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Perl


Last updated: May 22, 2013

If you are not interested in this introduction you can jump directly to the Table of Contents. I began using Perl almost 15 years ago. I wanted to learn because a coworker of mine wrote a helpdesk program in Perl and I thought it was the greatest thing ever. I was fairly new to computers and programming languages in general and it seemed like black magic to me. My first few times of trying to learn I quit in frustration telling myself I just was not intelligent enough to learn programming. When I started my first job out of the Air Force, one of my first tasks was to do something with the firewall logs, which no one was even bothering to look at. I knew Perl could help me with this so I again attempted to learn it, but again given up in frustration another one or two times. It was not until I found the site PerlMonks where I was able to ask questions which stumped me and received almost an immediate response. As I used Perl more and more I began liking programming and decided to get my bachelors in Computer Science which was 75% programming where I also learned C, C++, Java (although I have forgotten most of what I learned in these langauages). I have written many Perl scripts and programs (calling them scripts vs programs is a sensitive topic for some in the Perl community. Personally I generally refer to mine as scripts, but I do agree it sort of degrades the language into being pigeoned holed into a scripting language when it is so much more then that).

Here are some other reasons I like Perl:
  1. CPAN - this is a repository of Perl modules others have written and are sharing for all to use. There are modules for just about everything. Currently (09Nov13) it states there are 127,189 modules. Yes, other languages also have their equilvant (ie. Python has pip) but I have not found them to be as comprehensive nor as easy to install and use. I am sure this will change as the languages mature and age.

  2. Documentation - the built in documentation is excellent. You pretty much could learn the entire language just by reading it.

  3. Regular Expression (regex) Engine - it is so good many people associate regex with Perl.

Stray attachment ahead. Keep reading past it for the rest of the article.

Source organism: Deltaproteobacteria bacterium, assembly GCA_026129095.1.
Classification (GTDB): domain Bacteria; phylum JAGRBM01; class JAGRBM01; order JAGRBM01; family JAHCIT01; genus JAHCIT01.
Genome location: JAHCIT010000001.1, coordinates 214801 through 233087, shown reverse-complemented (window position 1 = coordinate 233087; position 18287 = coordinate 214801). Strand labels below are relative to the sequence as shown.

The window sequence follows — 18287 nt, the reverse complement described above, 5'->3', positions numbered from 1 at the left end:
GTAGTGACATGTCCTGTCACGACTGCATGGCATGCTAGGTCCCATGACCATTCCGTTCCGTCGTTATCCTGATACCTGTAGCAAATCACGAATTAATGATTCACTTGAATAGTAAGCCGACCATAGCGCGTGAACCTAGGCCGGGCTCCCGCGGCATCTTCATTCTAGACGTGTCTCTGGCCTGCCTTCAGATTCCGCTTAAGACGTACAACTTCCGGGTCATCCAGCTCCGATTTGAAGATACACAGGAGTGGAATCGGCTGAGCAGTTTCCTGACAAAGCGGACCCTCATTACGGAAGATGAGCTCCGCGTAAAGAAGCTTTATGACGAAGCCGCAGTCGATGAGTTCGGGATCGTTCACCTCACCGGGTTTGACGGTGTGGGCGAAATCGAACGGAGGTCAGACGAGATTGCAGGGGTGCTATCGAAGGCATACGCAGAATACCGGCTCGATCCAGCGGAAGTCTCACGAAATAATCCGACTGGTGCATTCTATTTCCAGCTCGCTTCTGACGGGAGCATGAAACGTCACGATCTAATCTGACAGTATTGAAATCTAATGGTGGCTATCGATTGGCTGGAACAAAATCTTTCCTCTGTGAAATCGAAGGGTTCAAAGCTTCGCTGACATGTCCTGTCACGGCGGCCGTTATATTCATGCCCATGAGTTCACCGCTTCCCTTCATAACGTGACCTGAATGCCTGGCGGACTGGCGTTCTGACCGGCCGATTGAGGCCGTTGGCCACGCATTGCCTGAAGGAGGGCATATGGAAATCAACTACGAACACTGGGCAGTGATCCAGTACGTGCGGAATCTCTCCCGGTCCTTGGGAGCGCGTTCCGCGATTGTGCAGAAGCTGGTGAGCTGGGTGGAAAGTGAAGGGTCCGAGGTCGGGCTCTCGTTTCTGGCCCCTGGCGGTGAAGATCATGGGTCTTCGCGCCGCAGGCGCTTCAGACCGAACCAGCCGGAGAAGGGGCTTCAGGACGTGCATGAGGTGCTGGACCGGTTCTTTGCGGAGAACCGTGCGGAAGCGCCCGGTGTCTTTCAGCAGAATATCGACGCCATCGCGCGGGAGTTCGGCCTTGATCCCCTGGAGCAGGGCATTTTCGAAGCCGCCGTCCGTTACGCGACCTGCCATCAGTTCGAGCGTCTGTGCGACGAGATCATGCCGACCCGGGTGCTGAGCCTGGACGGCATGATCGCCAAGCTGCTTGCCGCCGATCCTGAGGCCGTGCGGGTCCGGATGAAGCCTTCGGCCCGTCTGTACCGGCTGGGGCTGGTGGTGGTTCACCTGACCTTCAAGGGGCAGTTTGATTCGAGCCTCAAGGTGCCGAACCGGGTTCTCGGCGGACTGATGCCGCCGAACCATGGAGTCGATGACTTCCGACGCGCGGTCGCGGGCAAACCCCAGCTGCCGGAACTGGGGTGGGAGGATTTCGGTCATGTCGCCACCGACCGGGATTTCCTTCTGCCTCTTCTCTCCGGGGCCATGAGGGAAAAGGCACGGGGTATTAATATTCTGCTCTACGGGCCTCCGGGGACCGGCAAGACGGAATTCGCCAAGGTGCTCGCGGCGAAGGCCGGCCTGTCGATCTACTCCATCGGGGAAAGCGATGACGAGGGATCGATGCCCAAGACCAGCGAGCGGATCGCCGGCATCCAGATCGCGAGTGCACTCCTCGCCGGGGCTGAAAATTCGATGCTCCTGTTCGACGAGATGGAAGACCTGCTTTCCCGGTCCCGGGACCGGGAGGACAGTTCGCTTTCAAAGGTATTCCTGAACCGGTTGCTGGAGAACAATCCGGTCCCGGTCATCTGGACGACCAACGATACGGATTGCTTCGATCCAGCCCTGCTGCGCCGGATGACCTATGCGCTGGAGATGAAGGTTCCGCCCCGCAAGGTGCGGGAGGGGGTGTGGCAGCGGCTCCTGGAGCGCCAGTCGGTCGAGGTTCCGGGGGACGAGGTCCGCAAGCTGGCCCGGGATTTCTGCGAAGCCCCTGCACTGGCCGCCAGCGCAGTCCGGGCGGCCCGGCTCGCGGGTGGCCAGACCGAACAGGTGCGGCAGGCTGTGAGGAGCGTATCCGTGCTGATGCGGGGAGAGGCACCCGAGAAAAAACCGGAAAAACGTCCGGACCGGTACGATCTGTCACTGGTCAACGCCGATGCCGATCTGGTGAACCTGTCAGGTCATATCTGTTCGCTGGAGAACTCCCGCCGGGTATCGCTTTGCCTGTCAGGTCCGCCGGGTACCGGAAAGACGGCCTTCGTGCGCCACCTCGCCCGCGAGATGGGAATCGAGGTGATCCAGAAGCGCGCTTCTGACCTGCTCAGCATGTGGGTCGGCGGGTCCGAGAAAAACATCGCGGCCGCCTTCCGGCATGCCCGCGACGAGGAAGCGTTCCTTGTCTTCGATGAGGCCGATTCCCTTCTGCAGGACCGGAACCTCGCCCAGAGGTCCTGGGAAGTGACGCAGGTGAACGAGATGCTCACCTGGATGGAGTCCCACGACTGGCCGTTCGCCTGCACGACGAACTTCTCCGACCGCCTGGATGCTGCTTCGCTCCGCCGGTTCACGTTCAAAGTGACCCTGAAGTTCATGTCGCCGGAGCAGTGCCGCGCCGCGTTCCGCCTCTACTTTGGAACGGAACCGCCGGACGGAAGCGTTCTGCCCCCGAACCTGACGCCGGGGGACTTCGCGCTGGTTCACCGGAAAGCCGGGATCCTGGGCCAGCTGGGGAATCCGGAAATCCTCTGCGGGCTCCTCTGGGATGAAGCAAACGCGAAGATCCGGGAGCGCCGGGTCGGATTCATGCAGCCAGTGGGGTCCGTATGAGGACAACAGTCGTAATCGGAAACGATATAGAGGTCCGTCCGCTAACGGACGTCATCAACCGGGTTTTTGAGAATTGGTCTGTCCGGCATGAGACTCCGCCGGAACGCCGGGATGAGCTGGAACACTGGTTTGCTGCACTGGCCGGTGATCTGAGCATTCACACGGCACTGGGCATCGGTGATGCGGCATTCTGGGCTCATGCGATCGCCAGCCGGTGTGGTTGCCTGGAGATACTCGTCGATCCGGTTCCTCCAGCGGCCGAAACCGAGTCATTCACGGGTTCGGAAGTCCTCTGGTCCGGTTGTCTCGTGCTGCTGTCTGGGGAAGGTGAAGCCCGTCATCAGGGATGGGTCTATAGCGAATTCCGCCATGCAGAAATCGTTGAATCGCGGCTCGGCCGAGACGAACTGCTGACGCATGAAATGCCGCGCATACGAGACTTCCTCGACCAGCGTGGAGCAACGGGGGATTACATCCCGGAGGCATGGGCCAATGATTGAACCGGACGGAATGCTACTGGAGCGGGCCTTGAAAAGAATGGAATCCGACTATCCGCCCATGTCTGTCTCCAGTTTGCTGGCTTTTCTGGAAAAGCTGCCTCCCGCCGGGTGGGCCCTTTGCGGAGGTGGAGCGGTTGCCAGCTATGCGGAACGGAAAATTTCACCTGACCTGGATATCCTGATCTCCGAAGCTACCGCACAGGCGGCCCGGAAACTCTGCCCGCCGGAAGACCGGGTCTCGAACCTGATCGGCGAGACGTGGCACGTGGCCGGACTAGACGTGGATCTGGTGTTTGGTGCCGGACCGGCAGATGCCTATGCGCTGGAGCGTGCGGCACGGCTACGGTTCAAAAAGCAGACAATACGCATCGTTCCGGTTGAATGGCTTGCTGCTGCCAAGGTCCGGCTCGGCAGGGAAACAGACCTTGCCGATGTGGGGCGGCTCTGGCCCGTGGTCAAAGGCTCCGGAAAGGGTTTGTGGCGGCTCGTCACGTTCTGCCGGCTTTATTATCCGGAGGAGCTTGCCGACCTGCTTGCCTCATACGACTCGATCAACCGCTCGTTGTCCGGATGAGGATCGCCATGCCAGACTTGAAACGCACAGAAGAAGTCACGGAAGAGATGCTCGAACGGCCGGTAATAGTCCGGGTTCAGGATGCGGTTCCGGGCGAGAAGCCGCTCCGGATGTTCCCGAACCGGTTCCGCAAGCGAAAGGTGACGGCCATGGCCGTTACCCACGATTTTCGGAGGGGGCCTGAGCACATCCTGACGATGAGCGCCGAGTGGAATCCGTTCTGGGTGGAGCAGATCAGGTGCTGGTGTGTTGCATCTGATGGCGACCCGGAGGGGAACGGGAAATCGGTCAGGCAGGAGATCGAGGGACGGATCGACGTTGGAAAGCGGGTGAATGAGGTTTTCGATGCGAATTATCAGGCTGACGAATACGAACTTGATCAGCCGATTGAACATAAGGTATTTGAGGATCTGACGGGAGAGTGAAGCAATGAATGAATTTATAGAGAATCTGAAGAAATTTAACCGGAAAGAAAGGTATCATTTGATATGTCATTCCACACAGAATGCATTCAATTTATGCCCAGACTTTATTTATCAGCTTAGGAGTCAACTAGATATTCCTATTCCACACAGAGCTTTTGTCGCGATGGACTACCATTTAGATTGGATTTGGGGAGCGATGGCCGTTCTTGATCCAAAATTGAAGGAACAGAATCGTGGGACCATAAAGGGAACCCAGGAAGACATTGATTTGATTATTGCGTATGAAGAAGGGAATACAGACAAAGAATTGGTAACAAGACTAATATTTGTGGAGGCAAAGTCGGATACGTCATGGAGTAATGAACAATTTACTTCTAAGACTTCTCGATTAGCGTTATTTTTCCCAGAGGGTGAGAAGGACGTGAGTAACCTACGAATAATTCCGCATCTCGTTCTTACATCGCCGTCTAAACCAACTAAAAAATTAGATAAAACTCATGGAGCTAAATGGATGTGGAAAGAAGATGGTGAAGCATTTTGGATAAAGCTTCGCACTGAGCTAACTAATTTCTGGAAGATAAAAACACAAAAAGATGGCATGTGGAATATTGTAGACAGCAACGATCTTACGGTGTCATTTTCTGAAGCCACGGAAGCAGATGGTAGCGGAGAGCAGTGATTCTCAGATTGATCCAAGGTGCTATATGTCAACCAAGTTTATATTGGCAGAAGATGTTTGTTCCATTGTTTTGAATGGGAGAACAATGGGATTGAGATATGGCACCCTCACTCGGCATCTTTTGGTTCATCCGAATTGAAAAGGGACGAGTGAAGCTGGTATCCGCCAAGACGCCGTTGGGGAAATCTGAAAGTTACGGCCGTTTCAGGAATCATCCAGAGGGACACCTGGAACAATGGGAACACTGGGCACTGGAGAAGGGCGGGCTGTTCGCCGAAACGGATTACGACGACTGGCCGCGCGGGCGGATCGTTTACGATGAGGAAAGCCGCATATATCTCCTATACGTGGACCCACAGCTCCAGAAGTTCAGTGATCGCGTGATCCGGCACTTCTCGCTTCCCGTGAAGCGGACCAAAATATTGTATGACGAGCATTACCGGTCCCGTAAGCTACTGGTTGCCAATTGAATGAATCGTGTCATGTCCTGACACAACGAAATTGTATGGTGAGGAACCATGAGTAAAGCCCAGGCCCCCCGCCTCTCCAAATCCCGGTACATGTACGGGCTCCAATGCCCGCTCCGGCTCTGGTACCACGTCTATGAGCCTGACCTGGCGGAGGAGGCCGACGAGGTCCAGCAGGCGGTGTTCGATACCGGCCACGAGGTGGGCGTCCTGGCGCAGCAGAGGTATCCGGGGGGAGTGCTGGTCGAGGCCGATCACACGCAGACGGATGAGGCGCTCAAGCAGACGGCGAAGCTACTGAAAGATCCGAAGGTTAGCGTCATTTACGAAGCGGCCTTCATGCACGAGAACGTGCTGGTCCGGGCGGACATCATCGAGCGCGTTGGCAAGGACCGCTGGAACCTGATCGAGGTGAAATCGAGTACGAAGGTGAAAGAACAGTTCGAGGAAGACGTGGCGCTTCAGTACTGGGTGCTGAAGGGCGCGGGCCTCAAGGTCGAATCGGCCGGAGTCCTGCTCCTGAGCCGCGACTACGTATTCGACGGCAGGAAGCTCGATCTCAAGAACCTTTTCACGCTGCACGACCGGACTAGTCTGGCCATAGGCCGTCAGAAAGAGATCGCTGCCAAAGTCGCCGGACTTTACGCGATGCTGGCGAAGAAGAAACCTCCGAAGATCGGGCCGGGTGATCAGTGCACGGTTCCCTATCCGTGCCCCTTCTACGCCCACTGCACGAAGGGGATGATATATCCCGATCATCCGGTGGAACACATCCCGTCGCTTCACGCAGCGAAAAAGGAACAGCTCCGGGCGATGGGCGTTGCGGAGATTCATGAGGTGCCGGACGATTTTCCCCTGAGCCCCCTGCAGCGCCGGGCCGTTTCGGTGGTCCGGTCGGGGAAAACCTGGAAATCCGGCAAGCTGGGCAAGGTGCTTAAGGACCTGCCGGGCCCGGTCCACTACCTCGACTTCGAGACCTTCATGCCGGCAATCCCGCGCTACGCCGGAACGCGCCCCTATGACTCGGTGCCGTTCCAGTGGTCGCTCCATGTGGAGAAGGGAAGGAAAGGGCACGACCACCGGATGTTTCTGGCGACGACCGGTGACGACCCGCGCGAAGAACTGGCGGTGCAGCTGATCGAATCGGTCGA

4. Perl Community - sure the community is dwindling, but I still find it easier to find Perl help then any other language.

The best thing to happen to Perl recently was the book Perl Best Practices which shows how to write clean Perl code. I agree with the common sentiment that a lot of Perl code out there is unintelligible line noise. There is a lot of Perl code I can not decipher and I have been using it for almost 15 years now. Personally I feel it is the person writing the code that is the problem, not the code itself, but Perl does make it easy to write bad code whereas Python makes it difficult to write bad code. Regular expressions

Perl 6 is around the corner (it has been for almost 10 years now), but I do not know much about it and I'm not too motivated to learn it (although I like to dabble in programming languages so I'm sure I will mess around with it eventually). I read someone say Python is what Perl 6 should have been and I agree. I have since learned Python, really to see what all of the fuss was about and being a bit embrassed whenever I would tell someone I only knew how to program in one programming language (aka a one trick pony), Perl. I like Python and it will probably be my language of choice for the foreseeable future, but the last few times I've had to write code, especially those that require heavy text parsing (which the majority of my code is for) I have used Perl because I was in a time crunch and knew I could write it in half the time it would take me to in Python (because I am not as experienced in Python).